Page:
As we reach the height of summer 2022, heat waves are once again sweeping across the nation, and 70% of Americans find themselves bombarded with high temperatures and high humidity, making outdoor activity and work not only unappealing, but sometimes dangerous. In addition, news articles abound covering the severe drought conditions that have dropped water levels across the west and Colorado River Basin.
“The challenges we are seeing today are unlike anything we have seen in our history,” Commissioner for the Bureau of Reclamation, Camille Touton said at a recent senate hearing. Touton said hotter temperatures driven by climate change have led to less water reaching Lake Powell and Lake Mead, the two largest reservoirs in the country, both of which recently hit their lowest levels on record.
This past week, NPR’s Sean Saldana spoke with Dr. Kate Evans, an atmospheric scientist who develops weather models. Saldana explained that, while the hope is that the heat will break in the next few weeks, 45 million Americans remain under heat advisory. While global warming is creating more regular and intense storms and flooding events, more deaths occur from extreme heat-wave events than any other type of weather event, placing especially vulnerable populations at risk. Dr. Evans stated that “a proper response to this heat requires a careful analysis of people’s needs”.
Part of this response must focus on how those most exposed to heat are protected through a changing climate. While the long-term goal is to prevent further global warming, keeping people who belong to vulnerable populations, like young children, the elderly, and outdoor workers, safe in the meantime is extremely important. Especially as, by mid-century (if there is no reduction in global warming emissions) 18.4 million outdoor workers in the United States will see an average of seven or more workdays at risk from extreme heat. This creates a need for adaptation measures for human populations to deal with increasing heat events.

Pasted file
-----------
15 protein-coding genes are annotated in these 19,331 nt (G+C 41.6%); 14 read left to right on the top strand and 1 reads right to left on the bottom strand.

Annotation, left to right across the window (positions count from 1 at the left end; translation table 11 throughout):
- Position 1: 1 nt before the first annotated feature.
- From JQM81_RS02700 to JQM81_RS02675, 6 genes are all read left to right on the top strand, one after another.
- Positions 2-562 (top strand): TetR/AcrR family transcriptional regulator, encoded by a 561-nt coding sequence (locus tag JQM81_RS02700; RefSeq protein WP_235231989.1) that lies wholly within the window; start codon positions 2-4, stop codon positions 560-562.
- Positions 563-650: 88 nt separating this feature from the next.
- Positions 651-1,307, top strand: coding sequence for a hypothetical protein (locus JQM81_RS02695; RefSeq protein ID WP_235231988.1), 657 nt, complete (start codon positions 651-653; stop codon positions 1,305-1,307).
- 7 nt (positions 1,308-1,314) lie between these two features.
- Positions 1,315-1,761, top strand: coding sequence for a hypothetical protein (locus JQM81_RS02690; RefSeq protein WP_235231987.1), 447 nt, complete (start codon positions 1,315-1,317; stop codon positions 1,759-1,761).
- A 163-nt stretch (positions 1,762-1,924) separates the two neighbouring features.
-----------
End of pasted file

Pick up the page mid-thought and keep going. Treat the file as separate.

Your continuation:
Climate-adaptive gear may have an outsized role to play. In the past, primitive cooling gear focused solely on sports and recreation, but now climate adaptive gear must be explored for people who are at risk in their day-to-day lives or work time spent outdoors. This means considering the elderly, especially when they are doing yard work or walking outdoors, as well as workers in agriculture, construction, roofing, and the numerous other sectors that rely heavily on outdoor work.
19°N developed Honu, the world’s first Active Cooling pack, designed specifically for mobile, outdoor use in a warming climate. The Honu backpack houses ThermoCore®, an active circulatory personal cooling system that lowers body temperatures by flushing cold water through advanced tubing in the pack, reducing the perception of atmospheric temperatures by up to 20°F. ThermoCore technology is not only applicable to recreation and sports, but could be used across outdoor work sectors and within high-risk populations. With new and improving technologies like ThermoCore, those who are the most vulnerable to heat can reduce the risk of related health issues, keeping people safe while work towards a cooler climate is being done.
Listen to the NPR segment here.